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Painting of a Civil Defense Worker turning a pipe valve

Object | Accession Number: 2015.609.1

Painting on board by Harold Lehman featuring a Civil Defense worker turning a valve on a large L shaped pipe. In the prelude to American involvement in World War II, the public feared attacks on populated areas, similar to those that were taking place in Europe. On May 20, 1941, President Franklin Roosevelt set up the Office of Civilian Defense (OCD) to coordinate state and federal measures to protect civilians in a war-related emergency. Trained volunteers displayed their insignia on arm bands and uniforms or civilian dress. An award winning painter, muralist and sculptor, Harold Lehman was known for making political statements with his artwork. He was born and raised in New York City, but moved to Los Angeles as a teenager, attending the Otis Art Institute. While in L.A. he worked with Phil Guston, Jackson Pollock, D.A. Siqueiros, and Manuel Tolegain. In 1941 Harold moved back to New York and continued his career, working with the Public Works of Art Project (PWAP) and the Federal Art Project, both New Deal programs to employ artists. He also worked with the Treasury department and Abbott Laboratories to create War Bond advertisements, pro-American propaganda, and anti-fascist pieces.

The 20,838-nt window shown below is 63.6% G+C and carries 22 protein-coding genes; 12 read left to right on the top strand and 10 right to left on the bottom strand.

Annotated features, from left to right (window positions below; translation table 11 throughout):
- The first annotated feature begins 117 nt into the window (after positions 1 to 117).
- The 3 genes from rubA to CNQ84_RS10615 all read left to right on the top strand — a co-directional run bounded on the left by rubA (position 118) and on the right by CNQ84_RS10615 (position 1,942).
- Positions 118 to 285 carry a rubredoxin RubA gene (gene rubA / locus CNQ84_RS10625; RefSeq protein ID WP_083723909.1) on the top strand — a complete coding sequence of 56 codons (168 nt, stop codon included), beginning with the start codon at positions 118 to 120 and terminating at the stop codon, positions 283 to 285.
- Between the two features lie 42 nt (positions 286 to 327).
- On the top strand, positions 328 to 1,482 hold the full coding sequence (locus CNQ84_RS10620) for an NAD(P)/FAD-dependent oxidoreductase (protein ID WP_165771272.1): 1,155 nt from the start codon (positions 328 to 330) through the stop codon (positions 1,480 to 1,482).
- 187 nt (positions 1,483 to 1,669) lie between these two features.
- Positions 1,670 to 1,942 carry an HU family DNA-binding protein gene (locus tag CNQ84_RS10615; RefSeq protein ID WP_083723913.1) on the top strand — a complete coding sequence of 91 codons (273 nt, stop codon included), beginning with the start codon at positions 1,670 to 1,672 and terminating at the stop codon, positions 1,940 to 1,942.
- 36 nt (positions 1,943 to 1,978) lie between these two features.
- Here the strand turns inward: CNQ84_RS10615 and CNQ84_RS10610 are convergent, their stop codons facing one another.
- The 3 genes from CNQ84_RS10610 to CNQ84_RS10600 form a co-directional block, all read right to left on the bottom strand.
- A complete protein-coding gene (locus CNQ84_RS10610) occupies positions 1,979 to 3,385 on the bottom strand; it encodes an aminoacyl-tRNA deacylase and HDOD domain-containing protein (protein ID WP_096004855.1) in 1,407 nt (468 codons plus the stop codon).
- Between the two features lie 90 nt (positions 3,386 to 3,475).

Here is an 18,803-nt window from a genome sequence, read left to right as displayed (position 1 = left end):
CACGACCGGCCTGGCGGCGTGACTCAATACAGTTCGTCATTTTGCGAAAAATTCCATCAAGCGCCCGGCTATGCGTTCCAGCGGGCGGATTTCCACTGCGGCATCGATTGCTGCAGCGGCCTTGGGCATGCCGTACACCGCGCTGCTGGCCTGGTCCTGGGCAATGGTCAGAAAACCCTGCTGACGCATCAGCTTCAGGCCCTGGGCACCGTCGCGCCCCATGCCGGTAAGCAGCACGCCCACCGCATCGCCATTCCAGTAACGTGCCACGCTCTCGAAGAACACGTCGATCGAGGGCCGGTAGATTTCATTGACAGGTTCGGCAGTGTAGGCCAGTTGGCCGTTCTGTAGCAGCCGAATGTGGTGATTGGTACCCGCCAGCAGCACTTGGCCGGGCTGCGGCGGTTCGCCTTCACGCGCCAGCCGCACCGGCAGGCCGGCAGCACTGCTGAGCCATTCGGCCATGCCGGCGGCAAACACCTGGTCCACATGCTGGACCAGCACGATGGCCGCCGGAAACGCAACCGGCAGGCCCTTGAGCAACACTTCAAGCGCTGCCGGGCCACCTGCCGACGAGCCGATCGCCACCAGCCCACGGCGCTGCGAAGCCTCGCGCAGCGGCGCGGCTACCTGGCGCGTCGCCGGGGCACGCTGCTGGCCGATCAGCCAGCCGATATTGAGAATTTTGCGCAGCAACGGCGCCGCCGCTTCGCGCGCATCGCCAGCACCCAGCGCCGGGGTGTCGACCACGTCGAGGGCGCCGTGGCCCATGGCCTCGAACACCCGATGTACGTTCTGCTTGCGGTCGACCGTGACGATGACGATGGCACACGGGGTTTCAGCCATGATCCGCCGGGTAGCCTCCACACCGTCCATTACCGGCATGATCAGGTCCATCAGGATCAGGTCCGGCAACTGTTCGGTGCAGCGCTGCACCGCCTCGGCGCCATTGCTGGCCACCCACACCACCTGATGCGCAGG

creation:  1941 May
creation: New York (N.Y.)
Object Type
Painting (lcsh)
Credit Line
United States Holocaust Memorial Museum Collection, Gift of Lisa Lehman Trager
Record last modified: 2021-03-08 16:25:42
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